We resume our reading of the Puritan Paperback, Sermons of the Great Ejection
with the first of three pieces by Anglican Thomas Watson. “The Great Ejection” was the explusion of nearly 20% of Anglican ministers from their cures in the 1662 Act of Uniformity.
Born in Yorkshire and graduate of Emmanuel College, Cambridge, Watson first held the parish lectureship for 10 years and the pastorate for another six of St. Stephen’s, Walbrook in London until the Ejection. He kept serving as a non-conforming minister in London for a number of years after ejection, including the great plague and fire, until his health failed. He then retired to Barnston in Essex where he died suddenly in 1686 while in private prayer. You can still visit his old parish of St. Stephen’s today, but Watson’s church was destroyed by the Great Fire in 1666. Watson is one of the English Reformed of the Church of England who identified with the presbyterian party. He did not support further radicalism in the execution of Charles I and was later indicted and imprisoned in lending support in a move to restore the monarchy in 1651.
When you read Watson you gain a real understanding of the divine inititative in your salvation. There is a pride-crushing but also a soul elevating in how he writes of God’s grace. To gain a fuller understanding of his English Reformed theology, today’s Anglicans would do well to consult his Body of Divinity
on the Shorter Catechism of the Westminister Assembly.
Some may raise an eyebrow that I would suggest an Anglican consult the documents of the Assembly. But I am in good company. As fellow Anglican J.I. Packer has written, “My frequent quoting of the Westminster Confession may raise some eyebrows, since I am an Anglican and not a Presbyterian. But since the Confession was intended to amplify the Thirty-nine Articles, and most of its framers were Anglican clergy, and since it is something of a masterpiece, ‘the ripest fruit of Reformation creed-making’ as B. B. Warfield called it, I think I am entitled to value it as part of my Reformed Anglican heritage, and to use it as a major resource” [Concise Theology: A Guide to Historic Christian Beliefs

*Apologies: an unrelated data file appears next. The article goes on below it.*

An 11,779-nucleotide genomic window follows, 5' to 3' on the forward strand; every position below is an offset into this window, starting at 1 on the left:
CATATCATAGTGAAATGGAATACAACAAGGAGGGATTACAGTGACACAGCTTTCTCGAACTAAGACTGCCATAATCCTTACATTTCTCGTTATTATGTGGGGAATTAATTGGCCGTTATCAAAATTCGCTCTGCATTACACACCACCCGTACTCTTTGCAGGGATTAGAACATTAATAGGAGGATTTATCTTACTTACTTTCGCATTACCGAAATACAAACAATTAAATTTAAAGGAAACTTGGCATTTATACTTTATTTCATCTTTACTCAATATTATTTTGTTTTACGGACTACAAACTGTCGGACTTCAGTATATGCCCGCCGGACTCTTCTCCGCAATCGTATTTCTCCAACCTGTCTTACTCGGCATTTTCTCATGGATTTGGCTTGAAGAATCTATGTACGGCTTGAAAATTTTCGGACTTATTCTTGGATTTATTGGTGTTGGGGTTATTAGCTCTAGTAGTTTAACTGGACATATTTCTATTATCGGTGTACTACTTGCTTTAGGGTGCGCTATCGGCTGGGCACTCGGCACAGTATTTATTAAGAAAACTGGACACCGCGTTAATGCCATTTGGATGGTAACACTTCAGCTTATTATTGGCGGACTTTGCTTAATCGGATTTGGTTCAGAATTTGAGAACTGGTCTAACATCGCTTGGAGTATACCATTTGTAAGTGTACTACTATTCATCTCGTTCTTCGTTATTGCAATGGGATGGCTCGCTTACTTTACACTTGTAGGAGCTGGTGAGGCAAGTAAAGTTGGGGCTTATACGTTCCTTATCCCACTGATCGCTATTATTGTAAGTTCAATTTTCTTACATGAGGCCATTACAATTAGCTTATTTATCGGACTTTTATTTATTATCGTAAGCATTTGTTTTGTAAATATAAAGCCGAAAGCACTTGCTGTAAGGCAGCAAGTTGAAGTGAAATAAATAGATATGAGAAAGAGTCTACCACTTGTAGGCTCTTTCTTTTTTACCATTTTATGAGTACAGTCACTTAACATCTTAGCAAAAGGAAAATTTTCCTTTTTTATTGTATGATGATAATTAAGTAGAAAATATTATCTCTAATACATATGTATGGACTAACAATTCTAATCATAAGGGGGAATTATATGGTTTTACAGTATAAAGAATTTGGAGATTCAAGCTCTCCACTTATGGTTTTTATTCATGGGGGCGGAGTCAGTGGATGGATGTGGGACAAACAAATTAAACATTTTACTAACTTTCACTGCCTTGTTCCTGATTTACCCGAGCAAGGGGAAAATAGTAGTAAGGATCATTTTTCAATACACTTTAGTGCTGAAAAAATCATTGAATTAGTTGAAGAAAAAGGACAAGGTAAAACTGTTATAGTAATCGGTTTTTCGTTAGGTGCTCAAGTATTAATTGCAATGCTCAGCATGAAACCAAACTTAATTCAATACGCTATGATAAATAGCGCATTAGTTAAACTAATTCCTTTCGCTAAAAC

The first piece from Thomas Watson is a transcription of his pastoral prayer of 8 July 1662 as the Ejection deadline drew near. He begins his pastoral prayer in praise of our communion with our heavenly Father through the Lord Jesus Christ. He declares of God: “Thou art all fulness, the quintessence of all sweetness, the centre of all blessedness.” “Quintessence” is a marvelous word! Isn’t the heart of the believer built up in the contemplation of our God’s quintessence, and doesn’t that same heart ache for more of His blessed communion? Watson affirms that our communion with God is through the purchase of Christ’s blood in the presence and influences of his Spirit in the believer. And so our heavenly Father gathers all gifts and dispenses them through the Lord Jesus. All treasures, all fullness, and the Spirit without measure, are in him.
And how fitting it is that we learn at the prayer’s conclusion that the congregation are to receive the Lord’s Supper where “…this blessed sacrament [will] be a poison to our lust and nourishment for our grace.” Watson clearly had a high view of the sacrament.